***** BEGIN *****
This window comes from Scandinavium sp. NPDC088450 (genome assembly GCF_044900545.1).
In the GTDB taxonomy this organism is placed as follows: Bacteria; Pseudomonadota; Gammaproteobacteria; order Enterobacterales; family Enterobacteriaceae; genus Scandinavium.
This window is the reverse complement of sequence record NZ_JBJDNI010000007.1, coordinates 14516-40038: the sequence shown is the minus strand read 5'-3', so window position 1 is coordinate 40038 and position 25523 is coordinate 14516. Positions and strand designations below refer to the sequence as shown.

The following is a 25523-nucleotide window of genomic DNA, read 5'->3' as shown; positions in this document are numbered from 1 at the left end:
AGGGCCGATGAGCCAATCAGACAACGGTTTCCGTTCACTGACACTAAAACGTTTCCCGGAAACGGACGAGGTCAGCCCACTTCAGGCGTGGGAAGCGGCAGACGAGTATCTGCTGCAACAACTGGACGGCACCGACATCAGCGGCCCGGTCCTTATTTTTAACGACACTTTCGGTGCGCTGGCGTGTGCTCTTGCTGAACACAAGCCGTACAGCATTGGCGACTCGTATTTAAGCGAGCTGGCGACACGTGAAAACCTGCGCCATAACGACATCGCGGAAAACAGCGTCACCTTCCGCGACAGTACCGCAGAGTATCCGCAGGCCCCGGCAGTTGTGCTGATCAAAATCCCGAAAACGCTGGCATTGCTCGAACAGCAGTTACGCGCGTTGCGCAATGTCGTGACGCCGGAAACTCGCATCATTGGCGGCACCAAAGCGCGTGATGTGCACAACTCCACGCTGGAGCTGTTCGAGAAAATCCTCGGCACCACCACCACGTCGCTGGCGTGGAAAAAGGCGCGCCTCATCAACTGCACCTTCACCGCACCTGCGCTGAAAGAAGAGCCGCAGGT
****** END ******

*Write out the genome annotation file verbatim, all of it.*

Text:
This window comes from Scandinavium sp. NPDC088450 (genome assembly GCF_044900545.1).
In the GTDB taxonomy this organism is placed as follows: Bacteria; Pseudomonadota; Gammaproteobacteria; order Enterobacterales; family Enterobacteriaceae; genus Scandinavium.
This window is the reverse complement of sequence record NZ_JBJDNI010000007.1, coordinates 14516-40038: the sequence shown is the minus strand read 5'-3', so window position 1 is coordinate 40038 and position 25523 is coordinate 14516. Positions and strand designations below refer to the sequence as shown.

The following is a 25523-nucleotide window of genomic DNA, read 5'->3' as shown; positions in this document are numbered from 1 at the left end:
AGGGCCGATGAGCCAATCAGACAACGGTTTCCGTTCACTGACACTAAAACGTTTCCCGGAAACGGACGAGGTCAGCCCACTTCAGGCGTGGGAAGCGGCAGACGAGTATCTGCTGCAACAACTGGACGGCACCGACATCAGCGGCCCGGTCCTTATTTTTAACGACACTTTCGGTGCGCTGGCGTGTGCTCTTGCTGAACACAAGCCGTACAGCATTGGCGACTCGTATTTAAGCGAGCTGGCGACACGTGAAAACCTGCGCCATAACGACATCGCGGAAAACAGCGTCACCTTCCGCGACAGTACCGCAGAGTATCCGCAGGCCCCGGCAGTTGTGCTGATCAAAATCCCGAAAACGCTGGCATTGCTCGAACAGCAGTTACGCGCGTTGCGCAATGTCGTGACGCCGGAAACTCGCATCATTGGCGGCACCAAAGCGCGTGATGTGCACAACTCCACGCTGGAGCTGTTCGAGAAAATCCTCGGCACCACCACCACGTCGCTGGCGTGGAAAAAGGCGCGCCTCATCAACTGCACCTTCACCGCACCTGCGCTGAAAGAAGAGCCGCAGGT